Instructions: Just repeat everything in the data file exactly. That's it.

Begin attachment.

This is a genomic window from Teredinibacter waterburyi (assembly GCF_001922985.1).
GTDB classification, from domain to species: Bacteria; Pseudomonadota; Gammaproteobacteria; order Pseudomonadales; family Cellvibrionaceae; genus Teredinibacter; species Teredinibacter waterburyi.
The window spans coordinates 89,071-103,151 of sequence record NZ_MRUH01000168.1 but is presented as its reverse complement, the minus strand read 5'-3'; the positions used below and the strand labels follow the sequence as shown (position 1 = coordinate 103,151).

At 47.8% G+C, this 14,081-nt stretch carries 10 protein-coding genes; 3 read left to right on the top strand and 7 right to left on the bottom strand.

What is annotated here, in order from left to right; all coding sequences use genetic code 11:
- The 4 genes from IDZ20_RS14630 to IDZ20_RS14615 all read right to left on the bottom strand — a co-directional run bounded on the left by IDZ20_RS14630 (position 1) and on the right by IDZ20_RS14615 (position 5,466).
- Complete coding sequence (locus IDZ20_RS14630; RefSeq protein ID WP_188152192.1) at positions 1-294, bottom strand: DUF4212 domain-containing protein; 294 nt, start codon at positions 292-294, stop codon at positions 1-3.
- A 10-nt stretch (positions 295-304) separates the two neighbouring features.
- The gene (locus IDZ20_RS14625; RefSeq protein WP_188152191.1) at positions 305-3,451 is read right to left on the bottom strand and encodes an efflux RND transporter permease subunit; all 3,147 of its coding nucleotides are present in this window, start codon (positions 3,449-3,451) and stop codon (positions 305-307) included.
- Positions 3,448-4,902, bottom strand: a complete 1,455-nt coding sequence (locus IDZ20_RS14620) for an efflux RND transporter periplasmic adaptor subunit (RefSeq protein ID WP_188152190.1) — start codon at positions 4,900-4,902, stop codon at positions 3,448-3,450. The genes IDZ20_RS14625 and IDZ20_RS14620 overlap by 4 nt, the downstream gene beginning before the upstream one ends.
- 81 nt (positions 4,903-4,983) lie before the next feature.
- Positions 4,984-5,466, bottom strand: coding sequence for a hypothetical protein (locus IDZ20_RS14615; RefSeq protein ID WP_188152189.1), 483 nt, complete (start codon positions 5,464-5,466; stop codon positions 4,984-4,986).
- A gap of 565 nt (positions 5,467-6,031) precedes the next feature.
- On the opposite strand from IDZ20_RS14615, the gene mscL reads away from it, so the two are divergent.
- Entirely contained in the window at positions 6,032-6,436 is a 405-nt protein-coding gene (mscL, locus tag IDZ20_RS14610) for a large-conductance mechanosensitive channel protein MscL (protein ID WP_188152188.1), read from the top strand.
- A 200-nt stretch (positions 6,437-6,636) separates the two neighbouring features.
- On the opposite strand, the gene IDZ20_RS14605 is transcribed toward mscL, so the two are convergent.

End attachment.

This is a genomic window from Teredinibacter waterburyi (assembly GCF_001922985.1).
GTDB classification, from domain to species: Bacteria; Pseudomonadota; Gammaproteobacteria; order Pseudomonadales; family Cellvibrionaceae; genus Teredinibacter; species Teredinibacter waterburyi.
The window spans coordinates 89,071-103,151 of sequence record NZ_MRUH01000168.1 but is presented as its reverse complement, the minus strand read 5'-3'; the positions used below and the strand labels follow the sequence as shown (position 1 = coordinate 103,151).

At 47.8% G+C, this 14,081-nt stretch carries 10 protein-coding genes; 3 read left to right on the top strand and 7 right to left on the bottom strand.

What is annotated here, in order from left to right; all coding sequences use genetic code 11:
- The 4 genes from IDZ20_RS14630 to IDZ20_RS14615 all read right to left on the bottom strand — a co-directional run bounded on the left by IDZ20_RS14630 (position 1) and on the right by IDZ20_RS14615 (position 5,466).
- Complete coding sequence (locus IDZ20_RS14630; RefSeq protein ID WP_188152192.1) at positions 1-294, bottom strand: DUF4212 domain-containing protein; 294 nt, start codon at positions 292-294, stop codon at positions 1-3.
- A 10-nt stretch (positions 295-304) separates the two neighbouring features.
- The gene (locus IDZ20_RS14625; RefSeq protein WP_188152191.1) at positions 305-3,451 is read right to left on the bottom strand and encodes an efflux RND transporter permease subunit; all 3,147 of its coding nucleotides are present in this window, start codon (positions 3,449-3,451) and stop codon (positions 305-307) included.
- Positions 3,448-4,902, bottom strand: a complete 1,455-nt coding sequence (locus IDZ20_RS14620) for an efflux RND transporter periplasmic adaptor subunit (RefSeq protein ID WP_188152190.1) — start codon at positions 4,900-4,902, stop codon at positions 3,448-3,450. The genes IDZ20_RS14625 and IDZ20_RS14620 overlap by 4 nt, the downstream gene beginning before the upstream one ends.
- 81 nt (positions 4,903-4,983) lie before the next feature.
- Positions 4,984-5,466, bottom strand: coding sequence for a hypothetical protein (locus IDZ20_RS14615; RefSeq protein ID WP_188152189.1), 483 nt, complete (start codon positions 5,464-5,466; stop codon positions 4,984-4,986).
- A gap of 565 nt (positions 5,467-6,031) precedes the next feature.
- On the opposite strand from IDZ20_RS14615, the gene mscL reads away from it, so the two are divergent.
- Entirely contained in the window at positions 6,032-6,436 is a 405-nt protein-coding gene (mscL, locus tag IDZ20_RS14610) for a large-conductance mechanosensitive channel protein MscL (protein ID WP_188152188.1), read from the top strand.
- A 200-nt stretch (positions 6,437-6,636) separates the two neighbouring features.
- On the opposite strand, the gene IDZ20_RS14605 is transcribed toward mscL, so the two are convergent.